the Meathook Galaxy (NGC 2442). (see below).
Beta Volantis is the brightest star in Volans constellation. It has an apparent visual magnitude of 3.77 and is
107.5 light years distant from the Sun. It is an orange giant with the stellar classification K1III. It has 1.62 solar
masses and is 41 times more luminous than the Sun.
Gamma Volantis is a binary star in Volans, located about 142 light years from the Sun. The system is composed
of the primary component, Gamma-2 Volantis, an orange giant with the stellar classification K0III, and
Gamma-1 Volantis, a yellow-white main sequence star belonging to the stellar class F2V. Gamma-2 Volantis
has an apparent magnitude of 3.78 and Gamma-1 has a visual magnitude of 5.68. The two stars are separated by
14.1 seconds of arc in the sky.
Zeta Volantis is another binary star in Volans. It has an apparent visual magnitude of 3.93 and is approximately
134 light years distant. The system consist of an orange giant belonging to the spectral class K0III and a 10th
magnitude companion. The stars are separated by 16.7 arcseconds.
Delta Volantis is a yellow-white bright giant star with the stellar classification F6II. It has an apparent
magnitude of 3.97 and is approximately 660 light years distant from the Sun.
Alpha Volantis is an Am star (metallic line star), which means that it is a class A chemically peculiar star with a
strong spectrum and variable absorption lines of metals. It has the stellar classification of kA3hA5mA5 V. The
star has an apparent visual magnitude of 4.00 and is approximately 125 light years distant from Earth. It is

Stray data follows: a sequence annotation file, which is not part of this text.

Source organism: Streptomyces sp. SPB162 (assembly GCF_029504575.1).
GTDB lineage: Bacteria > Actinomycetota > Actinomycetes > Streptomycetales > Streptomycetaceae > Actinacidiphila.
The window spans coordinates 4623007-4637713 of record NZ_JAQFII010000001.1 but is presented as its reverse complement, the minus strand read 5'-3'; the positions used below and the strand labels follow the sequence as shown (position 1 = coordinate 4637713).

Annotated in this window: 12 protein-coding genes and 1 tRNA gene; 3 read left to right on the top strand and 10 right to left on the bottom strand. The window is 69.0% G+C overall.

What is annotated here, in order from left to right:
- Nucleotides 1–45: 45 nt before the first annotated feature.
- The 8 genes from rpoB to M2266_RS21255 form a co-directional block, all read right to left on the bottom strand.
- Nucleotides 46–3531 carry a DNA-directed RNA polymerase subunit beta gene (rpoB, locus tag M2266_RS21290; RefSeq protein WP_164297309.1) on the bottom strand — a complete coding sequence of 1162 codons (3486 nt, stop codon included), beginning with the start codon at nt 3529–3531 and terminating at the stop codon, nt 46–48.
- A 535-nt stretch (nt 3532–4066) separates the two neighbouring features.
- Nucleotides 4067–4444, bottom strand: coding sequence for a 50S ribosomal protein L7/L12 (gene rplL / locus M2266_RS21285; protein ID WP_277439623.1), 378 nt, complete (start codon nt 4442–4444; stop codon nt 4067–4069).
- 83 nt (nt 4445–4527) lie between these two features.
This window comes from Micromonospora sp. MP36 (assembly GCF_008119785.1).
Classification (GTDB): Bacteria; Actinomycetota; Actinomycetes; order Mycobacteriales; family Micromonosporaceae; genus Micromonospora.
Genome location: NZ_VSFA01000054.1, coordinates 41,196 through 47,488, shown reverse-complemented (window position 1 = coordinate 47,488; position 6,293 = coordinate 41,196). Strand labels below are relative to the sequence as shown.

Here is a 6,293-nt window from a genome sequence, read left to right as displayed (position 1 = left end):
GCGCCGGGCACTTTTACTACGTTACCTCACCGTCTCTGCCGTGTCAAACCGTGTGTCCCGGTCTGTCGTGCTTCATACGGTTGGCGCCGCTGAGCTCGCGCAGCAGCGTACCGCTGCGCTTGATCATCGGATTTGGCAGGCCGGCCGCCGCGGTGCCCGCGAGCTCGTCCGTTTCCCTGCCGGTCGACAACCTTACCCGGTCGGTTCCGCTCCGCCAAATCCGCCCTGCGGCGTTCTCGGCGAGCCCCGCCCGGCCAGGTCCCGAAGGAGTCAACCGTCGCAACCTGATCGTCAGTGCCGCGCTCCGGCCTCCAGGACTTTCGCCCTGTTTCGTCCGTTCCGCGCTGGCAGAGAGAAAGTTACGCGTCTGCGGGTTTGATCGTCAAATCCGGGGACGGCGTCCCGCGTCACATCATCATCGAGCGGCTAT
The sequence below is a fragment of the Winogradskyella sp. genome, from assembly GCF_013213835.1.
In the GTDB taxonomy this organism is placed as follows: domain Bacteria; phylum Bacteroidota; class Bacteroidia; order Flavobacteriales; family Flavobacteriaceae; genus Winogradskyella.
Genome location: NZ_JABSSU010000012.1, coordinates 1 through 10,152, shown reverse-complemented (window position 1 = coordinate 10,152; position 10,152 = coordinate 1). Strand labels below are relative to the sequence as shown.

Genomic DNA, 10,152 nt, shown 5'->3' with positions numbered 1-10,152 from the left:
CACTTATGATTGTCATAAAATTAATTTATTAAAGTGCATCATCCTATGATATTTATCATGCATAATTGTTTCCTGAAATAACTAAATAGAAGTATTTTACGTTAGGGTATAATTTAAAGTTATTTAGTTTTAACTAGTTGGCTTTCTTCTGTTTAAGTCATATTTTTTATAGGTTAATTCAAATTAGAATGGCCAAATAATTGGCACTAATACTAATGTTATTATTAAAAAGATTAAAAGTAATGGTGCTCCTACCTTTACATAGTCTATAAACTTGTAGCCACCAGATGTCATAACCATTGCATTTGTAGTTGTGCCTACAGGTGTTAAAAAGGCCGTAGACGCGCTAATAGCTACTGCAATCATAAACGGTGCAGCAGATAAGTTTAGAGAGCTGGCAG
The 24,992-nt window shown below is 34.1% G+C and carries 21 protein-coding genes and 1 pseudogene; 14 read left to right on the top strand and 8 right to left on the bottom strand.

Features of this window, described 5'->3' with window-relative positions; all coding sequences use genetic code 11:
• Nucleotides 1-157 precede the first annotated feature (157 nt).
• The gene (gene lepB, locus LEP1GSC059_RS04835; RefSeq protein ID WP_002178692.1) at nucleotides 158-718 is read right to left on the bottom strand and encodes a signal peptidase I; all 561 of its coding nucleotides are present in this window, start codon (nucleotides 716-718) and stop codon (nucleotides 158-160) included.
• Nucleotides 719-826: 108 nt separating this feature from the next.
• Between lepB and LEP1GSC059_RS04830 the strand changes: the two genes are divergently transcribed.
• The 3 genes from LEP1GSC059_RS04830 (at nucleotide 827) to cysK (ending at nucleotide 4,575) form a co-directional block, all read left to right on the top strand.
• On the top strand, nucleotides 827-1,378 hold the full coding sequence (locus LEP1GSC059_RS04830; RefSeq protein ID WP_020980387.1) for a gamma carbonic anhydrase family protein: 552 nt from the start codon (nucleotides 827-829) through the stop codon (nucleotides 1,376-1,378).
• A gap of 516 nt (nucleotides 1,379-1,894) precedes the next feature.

believed to be about 427 million years old.
Epsilon Volantis is a triple star system about 642 light years away in Volans constellation. It has an apparent
visual magnitude of 4.35. The primary component in the system is a blue-white subgiant with the stellar
classification of B6IV. It is a spectroscopic binary star with an orbital period of 14.17 days. The binary system
has a companion with a visual magnitude of 8.1 located 6.05 arcseconds away.
NGC 2397 is a spiral galaxy in Volans. It has an apparent magnitude of 12.68 and is approximately 60 million
light years distant from Earth. The galaxy’s nucleus contains old red and yellow stars, and the outer spiral arms
are regions where star formation has recently taken place. The galaxy was discovered by the English astronomer
and mathematician John Herschel on February 21, 1835. A late stage supernova, SN 2006bc, was discovered in
NGC 2397 in 2006.
Lindsay-Shapley Ring – AM0644-741
The sparkling blue ring, around the yellowish nucleus of
what was once a normal spiral galaxy, is 150,000
light-years in diameter, making it larger than our entire
home galaxy, the Milky Way. The galaxy is a member of
the class of so-called ring galaxies. It lies 300 million
light-years away in the direction of the southern
constellation Dorado. The ring is believed to have
formed after a collision with another galaxy, which
caused the dust in AM0644-741 to condense and begin to
form stars, and then to expand away from the galaxy and
form a ring. The galaxy was discovered by Eric Lindsay
and Harlow Shapley in 1960. It is situated near the
Large Magellanic Cloud, located in the constellations
Mensa and Dorado.
The distorted galaxy NGC 2442, also known as the
Meathook Galaxy, is located some 50 million
light-years away. The galaxy is 75 000 light-years wide
and features two dusty spiral arms extending from a
pronounced central bar that give it a hook-like
appearance. The galaxy’s distorted shape is most likely
the result of a close encounter with a smaller, unseen
galaxy. Discovered by John Herschel, who first
described the galaxy’s spiral arms as hook-like.